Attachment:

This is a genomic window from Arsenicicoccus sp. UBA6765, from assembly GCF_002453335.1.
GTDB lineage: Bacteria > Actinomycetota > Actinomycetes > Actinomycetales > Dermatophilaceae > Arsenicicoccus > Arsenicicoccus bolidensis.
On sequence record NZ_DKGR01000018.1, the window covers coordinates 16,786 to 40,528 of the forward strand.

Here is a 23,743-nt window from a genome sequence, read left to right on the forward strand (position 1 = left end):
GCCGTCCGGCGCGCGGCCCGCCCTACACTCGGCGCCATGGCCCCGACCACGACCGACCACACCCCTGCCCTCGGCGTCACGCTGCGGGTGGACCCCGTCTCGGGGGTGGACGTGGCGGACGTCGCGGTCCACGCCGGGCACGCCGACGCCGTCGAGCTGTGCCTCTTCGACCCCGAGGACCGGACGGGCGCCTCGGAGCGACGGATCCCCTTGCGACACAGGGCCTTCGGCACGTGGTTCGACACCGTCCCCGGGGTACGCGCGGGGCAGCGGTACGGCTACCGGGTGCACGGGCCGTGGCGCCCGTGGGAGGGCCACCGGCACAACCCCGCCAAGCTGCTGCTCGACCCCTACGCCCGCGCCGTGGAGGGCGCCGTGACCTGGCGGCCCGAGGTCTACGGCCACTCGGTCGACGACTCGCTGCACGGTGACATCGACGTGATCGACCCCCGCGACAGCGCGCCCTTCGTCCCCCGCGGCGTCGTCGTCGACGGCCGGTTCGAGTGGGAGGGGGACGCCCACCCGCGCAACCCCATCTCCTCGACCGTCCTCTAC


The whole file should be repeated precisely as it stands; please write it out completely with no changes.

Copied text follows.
This is a genomic window from Arsenicicoccus sp. UBA6765, from assembly GCF_002453335.1.
GTDB lineage: Bacteria > Actinomycetota > Actinomycetes > Actinomycetales > Dermatophilaceae > Arsenicicoccus > Arsenicicoccus bolidensis.
On sequence record NZ_DKGR01000018.1, the window covers coordinates 16,786 to 40,528 of the forward strand.

Here is a 23,743-nt window from a genome sequence, read left to right on the forward strand (position 1 = left end):
GCCGTCCGGCGCGCGGCCCGCCCTACACTCGGCGCCATGGCCCCGACCACGACCGACCACACCCCTGCCCTCGGCGTCACGCTGCGGGTGGACCCCGTCTCGGGGGTGGACGTGGCGGACGTCGCGGTCCACGCCGGGCACGCCGACGCCGTCGAGCTGTGCCTCTTCGACCCCGAGGACCGGACGGGCGCCTCGGAGCGACGGATCCCCTTGCGACACAGGGCCTTCGGCACGTGGTTCGACACCGTCCCCGGGGTACGCGCGGGGCAGCGGTACGGCTACCGGGTGCACGGGCCGTGGCGCCCGTGGGAGGGCCACCGGCACAACCCCGCCAAGCTGCTGCTCGACCCCTACGCCCGCGCCGTGGAGGGCGCCGTGACCTGGCGGCCCGAGGTCTACGGCCACTCGGTCGACGACTCGCTGCACGGTGACATCGACGTGATCGACCCCCGCGACAGCGCGCCCTTCGTCCCCCGCGGCGTCGTCGTCGACGGCCGGTTCGAGTGGGAGGGGGACGCCCACCCGCGCAACCCCATCTCCTCGACCGTCCTCTAC